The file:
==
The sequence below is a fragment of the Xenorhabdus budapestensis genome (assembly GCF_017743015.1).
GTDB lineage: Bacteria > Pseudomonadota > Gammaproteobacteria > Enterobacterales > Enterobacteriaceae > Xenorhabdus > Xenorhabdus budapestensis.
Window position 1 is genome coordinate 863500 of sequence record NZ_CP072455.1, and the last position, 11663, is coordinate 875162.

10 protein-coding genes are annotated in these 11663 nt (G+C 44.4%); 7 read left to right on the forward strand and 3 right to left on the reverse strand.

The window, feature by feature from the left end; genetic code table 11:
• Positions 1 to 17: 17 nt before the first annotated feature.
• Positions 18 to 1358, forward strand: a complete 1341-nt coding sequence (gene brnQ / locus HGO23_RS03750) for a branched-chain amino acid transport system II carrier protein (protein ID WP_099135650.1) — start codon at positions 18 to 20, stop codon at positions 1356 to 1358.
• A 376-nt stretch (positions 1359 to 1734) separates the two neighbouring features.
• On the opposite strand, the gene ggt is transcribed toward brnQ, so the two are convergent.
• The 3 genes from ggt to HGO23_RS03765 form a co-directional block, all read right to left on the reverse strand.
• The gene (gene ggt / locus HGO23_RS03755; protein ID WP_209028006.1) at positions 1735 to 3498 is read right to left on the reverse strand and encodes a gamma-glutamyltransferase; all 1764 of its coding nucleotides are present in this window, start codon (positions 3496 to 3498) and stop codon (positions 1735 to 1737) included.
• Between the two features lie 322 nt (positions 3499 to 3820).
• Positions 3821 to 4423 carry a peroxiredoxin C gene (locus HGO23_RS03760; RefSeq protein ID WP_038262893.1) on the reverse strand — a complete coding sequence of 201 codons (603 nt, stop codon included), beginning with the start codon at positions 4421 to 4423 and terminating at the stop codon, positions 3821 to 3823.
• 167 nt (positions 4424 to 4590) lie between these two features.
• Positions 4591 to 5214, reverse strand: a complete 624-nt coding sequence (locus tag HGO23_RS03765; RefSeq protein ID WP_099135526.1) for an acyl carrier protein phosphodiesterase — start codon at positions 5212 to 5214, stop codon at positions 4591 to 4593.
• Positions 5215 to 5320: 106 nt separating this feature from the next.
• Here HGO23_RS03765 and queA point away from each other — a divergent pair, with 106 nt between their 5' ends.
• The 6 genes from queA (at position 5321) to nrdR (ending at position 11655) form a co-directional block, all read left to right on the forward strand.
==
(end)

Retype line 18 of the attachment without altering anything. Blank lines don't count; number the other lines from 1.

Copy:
• The 6 genes from queA (at position 5321) to nrdR (ending at position 11655) form a co-directional block, all read left to right on the forward strand.